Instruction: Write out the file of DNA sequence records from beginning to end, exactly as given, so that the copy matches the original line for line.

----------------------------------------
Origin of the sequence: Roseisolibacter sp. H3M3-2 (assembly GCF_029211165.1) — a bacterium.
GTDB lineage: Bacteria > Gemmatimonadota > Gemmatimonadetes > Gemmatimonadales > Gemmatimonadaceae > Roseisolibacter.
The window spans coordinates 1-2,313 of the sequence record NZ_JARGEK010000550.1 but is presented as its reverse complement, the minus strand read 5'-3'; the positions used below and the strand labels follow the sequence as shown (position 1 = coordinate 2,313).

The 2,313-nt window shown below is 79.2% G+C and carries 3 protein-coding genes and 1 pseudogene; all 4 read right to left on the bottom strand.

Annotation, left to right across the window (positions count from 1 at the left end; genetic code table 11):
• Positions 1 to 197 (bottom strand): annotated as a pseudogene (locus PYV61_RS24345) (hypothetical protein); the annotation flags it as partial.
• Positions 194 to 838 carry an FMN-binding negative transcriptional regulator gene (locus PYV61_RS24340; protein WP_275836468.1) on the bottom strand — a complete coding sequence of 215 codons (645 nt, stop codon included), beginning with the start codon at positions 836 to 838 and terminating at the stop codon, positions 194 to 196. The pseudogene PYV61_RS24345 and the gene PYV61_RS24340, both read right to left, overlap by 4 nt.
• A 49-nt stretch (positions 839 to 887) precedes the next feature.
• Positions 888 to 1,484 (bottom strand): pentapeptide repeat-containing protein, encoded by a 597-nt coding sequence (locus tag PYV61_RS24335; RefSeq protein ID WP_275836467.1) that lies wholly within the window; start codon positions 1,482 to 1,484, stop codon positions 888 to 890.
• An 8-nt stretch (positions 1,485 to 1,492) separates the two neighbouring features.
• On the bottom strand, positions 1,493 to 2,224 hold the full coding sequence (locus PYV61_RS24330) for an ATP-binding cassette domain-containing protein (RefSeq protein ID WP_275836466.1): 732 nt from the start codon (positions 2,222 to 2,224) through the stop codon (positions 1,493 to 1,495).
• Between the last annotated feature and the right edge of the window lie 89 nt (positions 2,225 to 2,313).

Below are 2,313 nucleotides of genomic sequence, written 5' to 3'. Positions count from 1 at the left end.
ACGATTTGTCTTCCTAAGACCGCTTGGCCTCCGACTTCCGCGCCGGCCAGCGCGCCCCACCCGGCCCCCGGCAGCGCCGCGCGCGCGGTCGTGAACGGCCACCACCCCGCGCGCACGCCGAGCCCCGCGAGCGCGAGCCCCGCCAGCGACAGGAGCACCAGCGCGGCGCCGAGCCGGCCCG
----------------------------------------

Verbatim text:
Origin of the sequence: Roseisolibacter sp. H3M3-2 (assembly GCF_029211165.1) — a bacterium.
GTDB lineage: Bacteria > Gemmatimonadota > Gemmatimonadetes > Gemmatimonadales > Gemmatimonadaceae > Roseisolibacter.
The window spans coordinates 1-2,313 of the sequence record NZ_JARGEK010000550.1 but is presented as its reverse complement, the minus strand read 5'-3'; the positions used below and the strand labels follow the sequence as shown (position 1 = coordinate 2,313).

The 2,313-nt window shown below is 79.2% G+C and carries 3 protein-coding genes and 1 pseudogene; all 4 read right to left on the bottom strand.

Annotation, left to right across the window (positions count from 1 at the left end; genetic code table 11):
• Positions 1 to 197 (bottom strand): annotated as a pseudogene (locus PYV61_RS24345) (hypothetical protein); the annotation flags it as partial.
• Positions 194 to 838 carry an FMN-binding negative transcriptional regulator gene (locus PYV61_RS24340; protein WP_275836468.1) on the bottom strand — a complete coding sequence of 215 codons (645 nt, stop codon included), beginning with the start codon at positions 836 to 838 and terminating at the stop codon, positions 194 to 196. The pseudogene PYV61_RS24345 and the gene PYV61_RS24340, both read right to left, overlap by 4 nt.
• A 49-nt stretch (positions 839 to 887) precedes the next feature.
• Positions 888 to 1,484 (bottom strand): pentapeptide repeat-containing protein, encoded by a 597-nt coding sequence (locus tag PYV61_RS24335; RefSeq protein ID WP_275836467.1) that lies wholly within the window; start codon positions 1,482 to 1,484, stop codon positions 888 to 890.
• An 8-nt stretch (positions 1,485 to 1,492) separates the two neighbouring features.
• On the bottom strand, positions 1,493 to 2,224 hold the full coding sequence (locus PYV61_RS24330) for an ATP-binding cassette domain-containing protein (RefSeq protein ID WP_275836466.1): 732 nt from the start codon (positions 2,222 to 2,224) through the stop codon (positions 1,493 to 1,495).
• Between the last annotated feature and the right edge of the window lie 89 nt (positions 2,225 to 2,313).

Below are 2,313 nucleotides of genomic sequence, written 5' to 3'. Positions count from 1 at the left end.
ACGATTTGTCTTCCTAAGACCGCTTGGCCTCCGACTTCCGCGCCGGCCAGCGCGCCCCACCCGGCCCCCGGCAGCGCCGCGCGCGCGGTCGTGAACGGCCACCACCCCGCGCGCACGCCGAGCCCCGCGAGCGCGAGCCCCGCCAGCGACAGGAGCACCAGCGCGGCGCCGAGCCGGCCCG